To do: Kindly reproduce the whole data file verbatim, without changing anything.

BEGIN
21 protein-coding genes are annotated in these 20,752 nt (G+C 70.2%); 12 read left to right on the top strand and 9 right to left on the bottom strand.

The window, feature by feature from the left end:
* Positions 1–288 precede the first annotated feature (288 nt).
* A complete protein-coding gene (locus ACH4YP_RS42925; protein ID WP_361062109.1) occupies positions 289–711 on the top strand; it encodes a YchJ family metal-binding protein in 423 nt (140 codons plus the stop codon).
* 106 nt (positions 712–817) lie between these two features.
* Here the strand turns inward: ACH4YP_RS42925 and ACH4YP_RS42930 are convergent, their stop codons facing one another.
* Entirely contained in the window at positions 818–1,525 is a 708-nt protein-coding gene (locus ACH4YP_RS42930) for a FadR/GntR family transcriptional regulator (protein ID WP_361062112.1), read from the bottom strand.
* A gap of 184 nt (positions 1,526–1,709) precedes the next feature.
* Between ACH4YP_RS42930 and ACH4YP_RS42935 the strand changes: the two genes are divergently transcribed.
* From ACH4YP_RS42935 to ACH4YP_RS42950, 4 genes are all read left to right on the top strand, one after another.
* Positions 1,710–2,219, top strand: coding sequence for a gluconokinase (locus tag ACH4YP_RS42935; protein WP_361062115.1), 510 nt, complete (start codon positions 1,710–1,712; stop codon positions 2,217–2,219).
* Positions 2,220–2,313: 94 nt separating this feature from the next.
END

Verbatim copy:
21 protein-coding genes are annotated in these 20,752 nt (G+C 70.2%); 12 read left to right on the top strand and 9 right to left on the bottom strand.

The window, feature by feature from the left end:
* Positions 1–288 precede the first annotated feature (288 nt).
* A complete protein-coding gene (locus ACH4YP_RS42925; protein ID WP_361062109.1) occupies positions 289–711 on the top strand; it encodes a YchJ family metal-binding protein in 423 nt (140 codons plus the stop codon).
* 106 nt (positions 712–817) lie between these two features.
* Here the strand turns inward: ACH4YP_RS42925 and ACH4YP_RS42930 are convergent, their stop codons facing one another.
* Entirely contained in the window at positions 818–1,525 is a 708-nt protein-coding gene (locus ACH4YP_RS42930) for a FadR/GntR family transcriptional regulator (protein ID WP_361062112.1), read from the bottom strand.
* A gap of 184 nt (positions 1,526–1,709) precedes the next feature.
* Between ACH4YP_RS42930 and ACH4YP_RS42935 the strand changes: the two genes are divergently transcribed.
* From ACH4YP_RS42935 to ACH4YP_RS42950, 4 genes are all read left to right on the top strand, one after another.
* Positions 1,710–2,219, top strand: coding sequence for a gluconokinase (locus tag ACH4YP_RS42935; protein WP_361062115.1), 510 nt, complete (start codon positions 1,710–1,712; stop codon positions 2,217–2,219).
* Positions 2,220–2,313: 94 nt separating this feature from the next.